“This move will give the game a better opportunity to develop in all areas.

“With this, women’s footballers can be exposed to series of programmes that will enable them reach desired height in the game, as the various federations across the world will be enabled to engage a number of developmental programmes which will boost the women’s game.”

While the rest of the world especially in Europe, Oceania and America has since made the women’s game the beautiful bride with guaranteed funding and sponsorship, Africa is yet to reach such golden heights.

Whereas the prize money at the UEFA Women’s EURO 2022 was €16 million euros, just a paltry USD 2.4 million was the prize money for the 2022 CAF Women’s Africa Cup of Nations, for instance.

Yet, according to FIFA, the decision to make more money available to women’s football, starting with this 2023 Women’s World Cup finals, would most definitely serve as motivation to women’s football; after all, “women have been limited in various areas due to paucity of funds. “Hence more accruable money will help boost the women’s game in several ways.” Besides, each player in each of the 32 teams at the 2023 FIFA Women’s World Cup will take home at least $30,000 USD from the tournament, even as all the 23 members of the winning team is guaranteed $270,000 USD as part of a $110m total prize pool.

“This decision will bring the women’s game in Africa close to what it is in Europe, America and the Oceania,” FIFA stated boldly. “It will also encourage the players stay back on the African continent to help develop the game instead of running outside the continent to play in the more lucrative and better organised foreign leagues.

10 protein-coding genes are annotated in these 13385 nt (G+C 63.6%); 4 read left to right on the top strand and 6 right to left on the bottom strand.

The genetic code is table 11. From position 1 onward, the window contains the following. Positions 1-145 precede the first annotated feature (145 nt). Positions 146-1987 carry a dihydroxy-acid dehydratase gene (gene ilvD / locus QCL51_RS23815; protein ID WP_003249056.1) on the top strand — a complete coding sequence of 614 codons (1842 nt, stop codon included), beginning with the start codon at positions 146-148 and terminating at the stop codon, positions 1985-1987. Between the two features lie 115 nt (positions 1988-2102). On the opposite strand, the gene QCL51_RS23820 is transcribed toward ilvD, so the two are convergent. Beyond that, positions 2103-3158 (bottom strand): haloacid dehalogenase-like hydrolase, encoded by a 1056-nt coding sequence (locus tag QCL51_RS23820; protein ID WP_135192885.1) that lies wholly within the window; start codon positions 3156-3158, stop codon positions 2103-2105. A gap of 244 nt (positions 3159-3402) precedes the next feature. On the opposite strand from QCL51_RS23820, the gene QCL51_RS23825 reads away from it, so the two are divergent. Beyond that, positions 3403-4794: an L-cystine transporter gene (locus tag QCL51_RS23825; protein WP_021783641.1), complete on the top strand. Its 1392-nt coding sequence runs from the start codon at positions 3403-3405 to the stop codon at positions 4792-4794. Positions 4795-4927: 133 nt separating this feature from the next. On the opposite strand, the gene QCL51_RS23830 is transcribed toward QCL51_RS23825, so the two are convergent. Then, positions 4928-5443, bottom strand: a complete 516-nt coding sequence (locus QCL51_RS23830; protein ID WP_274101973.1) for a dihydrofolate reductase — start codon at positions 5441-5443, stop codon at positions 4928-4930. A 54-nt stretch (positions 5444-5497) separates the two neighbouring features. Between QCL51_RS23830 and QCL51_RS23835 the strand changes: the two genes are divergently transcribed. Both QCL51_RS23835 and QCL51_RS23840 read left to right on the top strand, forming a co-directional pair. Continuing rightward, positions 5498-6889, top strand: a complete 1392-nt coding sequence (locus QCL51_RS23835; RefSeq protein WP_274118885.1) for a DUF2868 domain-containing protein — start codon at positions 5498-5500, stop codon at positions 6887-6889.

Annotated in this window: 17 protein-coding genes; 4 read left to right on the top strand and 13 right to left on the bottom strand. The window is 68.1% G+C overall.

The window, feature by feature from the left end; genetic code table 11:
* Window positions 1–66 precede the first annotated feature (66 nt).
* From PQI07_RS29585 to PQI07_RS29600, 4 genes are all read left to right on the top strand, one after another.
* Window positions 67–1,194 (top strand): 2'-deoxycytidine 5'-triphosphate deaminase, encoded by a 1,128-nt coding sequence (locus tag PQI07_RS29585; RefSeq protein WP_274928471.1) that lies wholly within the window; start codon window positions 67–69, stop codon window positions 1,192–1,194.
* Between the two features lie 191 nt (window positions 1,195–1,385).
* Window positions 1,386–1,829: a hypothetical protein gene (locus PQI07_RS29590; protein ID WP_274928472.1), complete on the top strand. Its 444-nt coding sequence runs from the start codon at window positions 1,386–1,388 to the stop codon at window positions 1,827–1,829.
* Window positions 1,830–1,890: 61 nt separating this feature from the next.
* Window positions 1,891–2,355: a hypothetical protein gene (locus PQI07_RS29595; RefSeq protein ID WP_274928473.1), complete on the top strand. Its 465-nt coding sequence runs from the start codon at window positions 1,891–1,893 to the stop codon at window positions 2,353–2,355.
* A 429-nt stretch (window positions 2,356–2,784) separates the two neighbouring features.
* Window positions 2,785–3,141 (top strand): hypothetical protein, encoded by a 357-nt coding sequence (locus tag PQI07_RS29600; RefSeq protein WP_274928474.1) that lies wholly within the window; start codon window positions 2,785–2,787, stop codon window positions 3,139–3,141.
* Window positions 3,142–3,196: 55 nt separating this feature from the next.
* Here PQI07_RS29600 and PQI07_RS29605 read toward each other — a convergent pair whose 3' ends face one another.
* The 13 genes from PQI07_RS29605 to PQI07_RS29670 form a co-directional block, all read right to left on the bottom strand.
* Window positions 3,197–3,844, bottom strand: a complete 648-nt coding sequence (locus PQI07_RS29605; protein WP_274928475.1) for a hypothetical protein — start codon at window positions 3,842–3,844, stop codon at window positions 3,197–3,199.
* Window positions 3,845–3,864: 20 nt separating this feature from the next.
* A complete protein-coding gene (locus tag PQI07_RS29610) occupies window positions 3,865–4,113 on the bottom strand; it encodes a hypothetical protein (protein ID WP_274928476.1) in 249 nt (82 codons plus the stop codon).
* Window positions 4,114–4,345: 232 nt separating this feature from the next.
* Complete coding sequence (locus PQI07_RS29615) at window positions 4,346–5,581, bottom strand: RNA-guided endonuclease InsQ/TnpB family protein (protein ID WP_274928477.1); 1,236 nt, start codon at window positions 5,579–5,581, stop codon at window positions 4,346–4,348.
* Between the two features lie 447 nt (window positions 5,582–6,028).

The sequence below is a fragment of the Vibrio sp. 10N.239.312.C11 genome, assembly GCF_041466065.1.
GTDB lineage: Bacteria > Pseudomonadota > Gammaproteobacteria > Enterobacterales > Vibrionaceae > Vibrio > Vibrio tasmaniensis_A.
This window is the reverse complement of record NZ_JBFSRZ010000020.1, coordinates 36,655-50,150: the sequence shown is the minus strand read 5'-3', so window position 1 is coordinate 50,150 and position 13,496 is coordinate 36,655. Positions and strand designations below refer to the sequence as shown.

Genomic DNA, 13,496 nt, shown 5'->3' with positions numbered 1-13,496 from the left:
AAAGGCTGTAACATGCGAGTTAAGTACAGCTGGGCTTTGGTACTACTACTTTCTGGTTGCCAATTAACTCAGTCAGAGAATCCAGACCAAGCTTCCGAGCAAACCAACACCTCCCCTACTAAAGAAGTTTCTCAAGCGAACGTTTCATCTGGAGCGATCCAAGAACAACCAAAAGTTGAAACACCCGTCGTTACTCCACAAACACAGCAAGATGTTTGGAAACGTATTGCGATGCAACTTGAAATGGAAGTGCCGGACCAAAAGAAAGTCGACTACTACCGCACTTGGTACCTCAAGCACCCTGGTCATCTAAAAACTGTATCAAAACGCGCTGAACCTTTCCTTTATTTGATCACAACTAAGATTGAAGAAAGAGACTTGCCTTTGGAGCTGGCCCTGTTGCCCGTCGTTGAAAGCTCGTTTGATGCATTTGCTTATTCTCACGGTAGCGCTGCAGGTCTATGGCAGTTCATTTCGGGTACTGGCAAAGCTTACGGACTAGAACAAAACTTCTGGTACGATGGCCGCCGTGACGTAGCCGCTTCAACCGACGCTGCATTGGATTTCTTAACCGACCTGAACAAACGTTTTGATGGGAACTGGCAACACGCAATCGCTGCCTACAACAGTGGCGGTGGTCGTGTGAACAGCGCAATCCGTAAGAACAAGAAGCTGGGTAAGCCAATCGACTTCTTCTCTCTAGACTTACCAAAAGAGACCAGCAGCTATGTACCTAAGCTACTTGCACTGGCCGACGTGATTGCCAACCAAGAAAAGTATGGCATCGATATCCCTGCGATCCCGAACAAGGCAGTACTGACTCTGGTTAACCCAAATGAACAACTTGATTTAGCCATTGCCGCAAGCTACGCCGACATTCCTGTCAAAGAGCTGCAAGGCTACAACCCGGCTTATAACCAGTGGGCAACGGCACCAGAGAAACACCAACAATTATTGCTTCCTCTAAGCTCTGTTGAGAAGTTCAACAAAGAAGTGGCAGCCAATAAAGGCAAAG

“With better funding, African teams can be more technical in the game and won’t fall easily to the more technical foreign teams.

“African teams will now have more confidence to rub shoulders with the foreign teams and now see them as equals in the game, as the better development will enable the African teams win in bigger tournaments.”

Since their Euros triumph, England suffered their first loss under Sarina Wiegman following a 2-0 defeat to Australia and drew their most recent fixture when playing an at home friendly against Portugal. However, they are still huge favourites at this year’s competition despite the significant injury concerns which have pervaded the Lioness camp.

Millie Bright will be captaining the side following the confirmation that Leah Williamson suffered an ACL injury and will now be out for several months.